Gionee is a well-know brand in China. The fact you've never heard of it doesn't change the fact that probably close to a billion people have.

Link | Posted on Dec 27, 2016 at 23:10 UTC
In reply to:

M Chambers: Freezing a GoPro still won't give it video output or the other basic features they lack.

GoPro cameras have HDMI output.

Link | Posted on Dec 21, 2016 at 19:44 UTC
On article Real world test: The Panono is a 108MP spherical camera (156 comments in total)
In reply to:

Jon Stern: Sensor performance is all about area, so a 1/4-inch sensor isn't really, "a bit smaller than the sensor likely found in your smartphone", it's a lot smaller. Half the area of those in mid-tier phones, smaller still than the sensors that are being used in current flagship phones.

For cost reasons, and probably depth of field, it's clear why they'd go for 1/4-inch, but it's a disappointment when it comes to image quality.

Your sensor sizes are slightly off. A 1/4-inch sensor is 3.7mm x 2.7mm. A 1/3-inch is 4.7mm x 3.6mm, meaning 1.7x area vs 1/4-inch.

If both have 1.12µm pixels, the per-pixel SNR will remain constant, but the SNR for a constant viewing condition will be nearly 1-stop higher for the larger sensor.

As both have the same pixel, the diffraction-limit issues are the same for both. In any case, Panono is probably using one of the many mobile lenses designed for 1.12µm sensors. Many of those are F/2.0, which is a good fit. Sure off-axis MTF@Ny/2 sucks for those mobile lenses, but on-axis they're close to the diffraction limit.

Incidentally, even though it has nothing to do my sensor area ratio point, Panono probably has a 20% overlap for stitching. That's pretty typical, and if I did my solid angle maths right, would mean that using mobile lenses with a DFOV around 76° (minus overlap) would be a perfect fit for 36 cameras to fill the spherical view.

[p.s. I'm a Dr Jon from the UK too!]

Link | Posted on Jul 27, 2016 at 05:34 UTC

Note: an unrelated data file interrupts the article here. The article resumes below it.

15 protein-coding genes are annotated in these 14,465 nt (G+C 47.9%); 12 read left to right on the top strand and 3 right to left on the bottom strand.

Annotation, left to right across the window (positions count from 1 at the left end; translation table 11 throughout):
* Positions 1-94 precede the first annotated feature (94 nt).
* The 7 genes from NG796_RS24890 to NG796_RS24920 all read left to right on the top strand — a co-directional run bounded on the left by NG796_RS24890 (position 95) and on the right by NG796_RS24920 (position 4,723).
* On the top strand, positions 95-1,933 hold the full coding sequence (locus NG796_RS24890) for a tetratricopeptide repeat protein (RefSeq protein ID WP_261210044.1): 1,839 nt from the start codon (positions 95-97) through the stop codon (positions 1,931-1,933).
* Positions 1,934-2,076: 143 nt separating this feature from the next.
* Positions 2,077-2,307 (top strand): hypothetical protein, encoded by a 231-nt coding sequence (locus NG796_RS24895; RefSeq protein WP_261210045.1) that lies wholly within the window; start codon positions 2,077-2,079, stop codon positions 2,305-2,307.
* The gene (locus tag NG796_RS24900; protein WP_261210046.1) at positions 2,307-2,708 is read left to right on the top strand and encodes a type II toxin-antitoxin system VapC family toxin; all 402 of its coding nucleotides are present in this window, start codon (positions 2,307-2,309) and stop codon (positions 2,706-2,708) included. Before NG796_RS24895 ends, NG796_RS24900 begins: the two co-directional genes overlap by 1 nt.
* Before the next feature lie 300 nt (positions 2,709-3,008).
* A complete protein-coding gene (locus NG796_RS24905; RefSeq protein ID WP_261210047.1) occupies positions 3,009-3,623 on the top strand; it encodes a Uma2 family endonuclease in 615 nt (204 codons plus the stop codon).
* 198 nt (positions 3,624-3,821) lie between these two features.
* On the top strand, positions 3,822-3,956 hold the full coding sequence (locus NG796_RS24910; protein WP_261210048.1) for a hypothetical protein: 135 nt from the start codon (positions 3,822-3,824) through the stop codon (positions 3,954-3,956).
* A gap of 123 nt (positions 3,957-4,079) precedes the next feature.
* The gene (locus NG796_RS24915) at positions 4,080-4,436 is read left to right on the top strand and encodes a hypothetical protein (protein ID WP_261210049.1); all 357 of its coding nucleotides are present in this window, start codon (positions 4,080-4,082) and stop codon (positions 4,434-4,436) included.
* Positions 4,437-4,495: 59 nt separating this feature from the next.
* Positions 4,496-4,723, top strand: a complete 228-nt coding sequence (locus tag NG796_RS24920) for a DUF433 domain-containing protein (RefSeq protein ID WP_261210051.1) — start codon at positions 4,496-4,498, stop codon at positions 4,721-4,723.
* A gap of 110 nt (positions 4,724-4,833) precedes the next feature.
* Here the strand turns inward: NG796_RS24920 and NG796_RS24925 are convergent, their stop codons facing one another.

On article Real world test: The Panono is a 108MP spherical camera (156 comments in total)

Sensor performance is all about area, so a 1/4-inch sensor isn't really, "a bit smaller than the sensor likely found in your smartphone", it's a lot smaller. Half the area of those in mid-tier phones, smaller still than the sensors that are being used in current flagship phones.

For cost reasons, and probably depth of field, it's clear why they'd go for 1/4-inch, but it's a disappointment when it comes to image quality.

Link | Posted on Jul 25, 2016 at 05:15 UTC as 29th comment | 3 replies
On article Lens shootout: Sony RX10 III destroys the competition (502 comments in total)

DPReview destroyed by writers feeling that it's necessary to create clickbait headlines.

Link | Posted on May 26, 2016 at 20:10 UTC as 131st comment | 14 replies

A camera need not perform pixel shift to extend dynamic range. HDR simply needs a sequence of exposures. Preferably taken in quick succession to minimize motion effects.

Pixel shift is all about using super resolution techniques to increase MTF. HDR is all about combining multiple frames.

Link | Posted on May 9, 2016 at 16:48 UTC as 93rd comment

About time too!

I wondered how long it would take for them to produce AF lenses.

I hope they'll do Canon AF lenses next.

Link | Posted on May 4, 2016 at 04:46 UTC as 35th comment | 6 replies
In reply to:

Jon Stern: Strange how the press release text doesn't mention Micro Four Thirds. While followers of Olympus digital cameras and the digital Pens, in particular, would know this, it's almost as if they are trying to avoid talking about the sensor size.

pocoloco, that would be nice, yes. But given how difficult it is to define IQ (I know, I work for an image sensor company) so proxy for performance is needed. While the industry has long tried to push megapixels for that, it's really sensor size which is the biggest factor. The laws of physics mean that will always be the case.

When sensors had low quantum efficiency, low dynamic range, and high read noise, you could look to improvements to the sensor to deliver ever better IQ. But now sensors have reach maturity and only small incremental improvements are available. As a result, sensor size makes the most difference.

And then there's the bokeh factor on top of that.

Link | Posted on Jan 28, 2016 at 04:21 UTC
Total: 126, showing: 21 – 40